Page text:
3. What additional security measures have you implemented post-update?
  4. Can you provide recent security audit results to assess your vulnerability response?

These targeted inquiries help TPRM professionals evaluate the security posture of vendors and make informed decisions to manage associated risks effectively. This approach not only addresses immediate concerns but also strengthens overall cybersecurity resilience against future threats.

How can vendors detect and remediate CVE-2024-3094?

Vendors can address CVE-2024-3094 by applying patches released by CrushFTP (versions 10.7.1 and 11.1.0), scanning systems with tools like the Airbus CERT script on GitHub, and reviewing logs (CrushFTP.log* and session_HTTP*.log) for suspicious IP addresses. Additionally, stricter access controls and network segmentation can minimize vulnerable attack surfaces, and SIEM solutions can be implemented for centralized log monitoring to detect unusual activity.

Scanners are available to identify vulnerable systems. Airbus CERT has made a public script available on GitHub. This script can be used to scan for the vulnerability.

In threat intelligence analysis within your organization, it’s beneficial to review the log files specified (‘CrushFTP.log*’ and Session Logs defined ‘session_HTTP_*.log’) in the directory where the application is installed. It’s strongly advised to check for any suspicious IP addresses.

You can use the following simple command manually or automate it and can test whether there is a suspicious IP within the ‘<INCLUDE>’ parameter and customize the query accordingly based on the test results:

$ grep -F -r ‘<INCLUDE>’ /path/to/CrushFTP/logs/

Check if there is a suspicious IP.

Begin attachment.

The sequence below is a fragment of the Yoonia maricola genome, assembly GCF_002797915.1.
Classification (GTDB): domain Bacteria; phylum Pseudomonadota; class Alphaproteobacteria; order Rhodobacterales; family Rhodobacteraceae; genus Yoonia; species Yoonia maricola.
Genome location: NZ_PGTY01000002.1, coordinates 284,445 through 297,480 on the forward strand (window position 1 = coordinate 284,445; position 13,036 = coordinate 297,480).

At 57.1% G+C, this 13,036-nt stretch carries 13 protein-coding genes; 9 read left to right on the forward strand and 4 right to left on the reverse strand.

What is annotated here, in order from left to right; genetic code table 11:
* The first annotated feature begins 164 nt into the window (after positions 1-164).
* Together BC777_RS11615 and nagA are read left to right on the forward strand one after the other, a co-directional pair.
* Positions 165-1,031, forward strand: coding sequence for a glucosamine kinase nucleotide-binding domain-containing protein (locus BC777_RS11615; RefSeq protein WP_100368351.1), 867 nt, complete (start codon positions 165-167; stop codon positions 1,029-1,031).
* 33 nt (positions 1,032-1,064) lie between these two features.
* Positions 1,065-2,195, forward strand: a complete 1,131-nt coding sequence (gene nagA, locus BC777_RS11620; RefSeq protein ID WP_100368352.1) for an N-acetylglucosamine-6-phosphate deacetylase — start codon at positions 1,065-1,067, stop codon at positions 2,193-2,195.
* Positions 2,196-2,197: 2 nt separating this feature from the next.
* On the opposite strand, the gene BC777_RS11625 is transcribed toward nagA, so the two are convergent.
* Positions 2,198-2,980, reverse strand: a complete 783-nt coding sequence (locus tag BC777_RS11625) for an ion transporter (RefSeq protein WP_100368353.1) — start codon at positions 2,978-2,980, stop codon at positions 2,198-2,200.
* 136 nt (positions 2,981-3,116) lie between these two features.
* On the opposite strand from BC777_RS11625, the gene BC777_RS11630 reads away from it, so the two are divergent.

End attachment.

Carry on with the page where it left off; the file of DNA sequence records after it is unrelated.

Remediation Recommendations:

  • Implement stricter access controls to reduce potential attack surfaces.
  • Review user permissions and implement network segmentation.
  • Monitor server logs for unusual activities to detect potential exploits.
  • Utilize Security Information and Event Management (SIEM) for centralized log analysis.
  • Configure CrushFTP behind a DMZ (demilitarized zone) to enhance defense.

Mitigating vendor risk of CVE-2024-4040 with Black Kite’s FocusTags™

On April 24, 2024, Black Kite released the CVE-2024-4040 FocusTag, presenting a critical opportunity for organizations to bolster their cybersecurity resilience. It details how this vulnerability exposes critical weaknesses in certain network infrastructure components.

TPRM specialists can leverage insights from CVE-2024-4040 to
assess and prioritize risks diligently, fortifying their defenses effectively.

Enhancing TPRM Capabilities with Black Kite’s FocusTags™

In today’s dynamic cybersecurity landscape, effective Third-Party Risk Management (TPRM) is crucial. Black Kite’s FocusTags™ for Sisense Client and CrushFTP VFS specifically address the unique challenges posed by these incidents. Here’s how these tags are critical in managing third-party risks: